Based on the way the carving is done on this particular piece, I believe it is Chinese.
Made for either the domestic Chinese audience, maybe made for the Japanese audience, because of the orb at the top.
The pearl, mm-hmm.
And possibly for the Western collectors.
And it was probably purchased by your ancestor in San Francisco in the 1920s.
Now, you'd always been told it's rock crystal.
Do you know how to tell the difference between rock crystal and glass?
Well, I'd look for air bubbles in, um, in glass, which I wouldn't expect to find in quartz.
The other thing you can do is just hold it, because glass warms up much quicker in your hand than rock crystal.
So bubbles are a major key.
And as I looked at this with you earlier, there are no bubbles.
But there are almost no flaws in this at all.
Right, and in quartz, I would look for minute flaws... And there's...
Within the crystalline structure.
And there's almost none.
It's a very good piece of quartz, or... Or it's a very good piece of glass.
It actually is a very good piece of quartz.
The quality is exceptional.
It's truly extraordinary, so auction, I would say $7,000 to $10,000... Mm-hmm, mm-hmm.
Would be a pretty reasonable auction estimate.
Okay, very good.
WOMAN: I purchased it at a pottery store down in Newport Beach.
APPRAISER: How long ago?
20 years ago.
What'd you pay for it when you bought it?
$150, which was a lot for me.
Okay, well, this is a piece that was done by Polia Pillin, who was a Polish American artist.
She was really more a painter than a potter, so her pots were a little on the weak side.
But her painting was very strong.
And retail value on this is about $3,000 to $4,000.
Oh, that's wonderful.
Yeah, that's a good one, so... That's good to know.
This was in my uncle's house, and when he passed away, it came to me.
Edward Weston, as you probably know, is considered one of the masters-- the grand masters-- of 20th-century American photography, someone who approached photography with all the creative artistry of a painter or a sculptor, but used photography as his medium.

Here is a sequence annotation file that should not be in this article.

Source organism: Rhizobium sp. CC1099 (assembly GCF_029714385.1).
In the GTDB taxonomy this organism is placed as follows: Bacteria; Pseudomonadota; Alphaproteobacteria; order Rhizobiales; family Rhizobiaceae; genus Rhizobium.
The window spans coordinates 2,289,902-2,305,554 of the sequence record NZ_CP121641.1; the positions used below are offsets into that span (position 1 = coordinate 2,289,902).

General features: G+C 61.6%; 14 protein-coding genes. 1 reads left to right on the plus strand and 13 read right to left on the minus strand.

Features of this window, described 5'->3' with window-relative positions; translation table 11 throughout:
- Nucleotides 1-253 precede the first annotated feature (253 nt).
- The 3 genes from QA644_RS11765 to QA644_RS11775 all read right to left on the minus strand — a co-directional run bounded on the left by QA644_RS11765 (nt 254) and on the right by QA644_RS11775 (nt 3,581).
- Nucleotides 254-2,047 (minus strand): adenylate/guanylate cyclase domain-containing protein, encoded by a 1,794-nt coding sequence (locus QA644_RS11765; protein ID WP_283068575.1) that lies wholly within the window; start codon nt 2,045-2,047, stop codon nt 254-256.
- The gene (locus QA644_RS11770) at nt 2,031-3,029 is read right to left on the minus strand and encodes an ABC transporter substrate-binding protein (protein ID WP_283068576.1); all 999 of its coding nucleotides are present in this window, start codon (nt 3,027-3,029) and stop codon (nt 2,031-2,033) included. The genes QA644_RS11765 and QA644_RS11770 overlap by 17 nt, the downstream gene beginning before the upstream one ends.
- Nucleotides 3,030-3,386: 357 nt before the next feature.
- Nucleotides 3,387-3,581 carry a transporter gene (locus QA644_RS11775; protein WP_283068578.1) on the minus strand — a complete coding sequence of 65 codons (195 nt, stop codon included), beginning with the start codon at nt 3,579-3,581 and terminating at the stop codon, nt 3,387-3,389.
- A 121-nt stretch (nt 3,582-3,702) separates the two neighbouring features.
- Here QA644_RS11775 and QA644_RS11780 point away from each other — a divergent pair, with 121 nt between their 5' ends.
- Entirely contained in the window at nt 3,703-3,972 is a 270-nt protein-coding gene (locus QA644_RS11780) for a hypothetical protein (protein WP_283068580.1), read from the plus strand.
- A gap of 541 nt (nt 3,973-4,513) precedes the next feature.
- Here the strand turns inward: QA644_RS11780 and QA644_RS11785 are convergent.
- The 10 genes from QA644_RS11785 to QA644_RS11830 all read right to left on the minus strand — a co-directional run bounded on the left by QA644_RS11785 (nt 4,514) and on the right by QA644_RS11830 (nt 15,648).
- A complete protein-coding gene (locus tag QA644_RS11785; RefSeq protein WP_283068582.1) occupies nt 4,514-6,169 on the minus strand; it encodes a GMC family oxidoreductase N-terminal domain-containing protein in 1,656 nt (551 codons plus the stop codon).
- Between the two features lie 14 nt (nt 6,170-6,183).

Well, I bought this in 1996 at an antique mall in San Antonio.
And did they tell you much about it?
Or did you know much about it?
They didn't know anything about it at all.
I, I noticed on the marks that it was made in France, and I was wondering if the gems are genuine or not.
It's gold-washed silver, and, uh, with a, not a huge, high grade of silver.
It's a lower grade of silver, but the gems are all real, and they vary in quality tremendously.
This one sapphire here is the best stone, actually.
It's about probably two-and-a-half to three carats, and it's a Burmese sapphire.
Really, really good color.
And all of the emeralds are real, the diamonds are real.
The two other sapphires are inkier, and so they're darker and lesser-value.
But did you pay a lot of money for it?
I paid, uh, $2,500 for this.
That's a very good buy-- I would say, conservatively, just in the value of the jewels and the craftsmanship, you could add a zero to that.
This is probably worth about $25,000 to $35,000 if it were to come up for auction.
Well, that's wonderful-- thank you.
It's a very good buy.
Yes, it is, indeed, thank you.
MAN: I bought it in London, I think it was in 1991.
I bought two other items with it.
And what did you pay for it at that time?
Um, all three items, this and a book of pressed flowers, and an edition of Spencer's "The Faerie Queene," was printed in about 1700, $400, as I remember.
For the whole grouping?
Well, when you opened this up, we were amazed what we saw here.
(chuckles) At first, I thought I was looking at some glass beads, and then of course, as I looked down, I saw all of these wonderful scarabs, and these wonderful butterflies and moths.
And this was made during the Victorian period in England somewhere in the 1860s-1870s.
They had a tremendous culture for nature at that time.
The English did stuffed fish, they did exotic birds.
I can't tell you the name of all these beetles here, but I think they're possibly from all different parts of the world.
It's in remarkable condition.
It's in a beautiful mahogany case, which is so typical of these Victorian pieces, with hinges, and has the latches on the side.
This should be carefully preserved, not hanging on a wall, but maybe down flat.
As you can see, we've got a couple little scarabs here that are falling off...
And dropping down into the case here.
But all in all, it's still in remarkable condition, and it's truly one of a kind.
What do you think the fair-market value would be on this piece?
You know, I have no idea.
I, all I know is that I actually was not gonna buy it.
And I walked about a block away and I stopped and thought, "I'll never forgive myself if I don't go get that."
(chuckles): Well, I'm glad you went back.
I would say, fair-market auction value, between $2,000 to $3,000, but we think that if at auction for exotic, nature things, this might even do considerably better.
But thank you.
This is really a fun piece.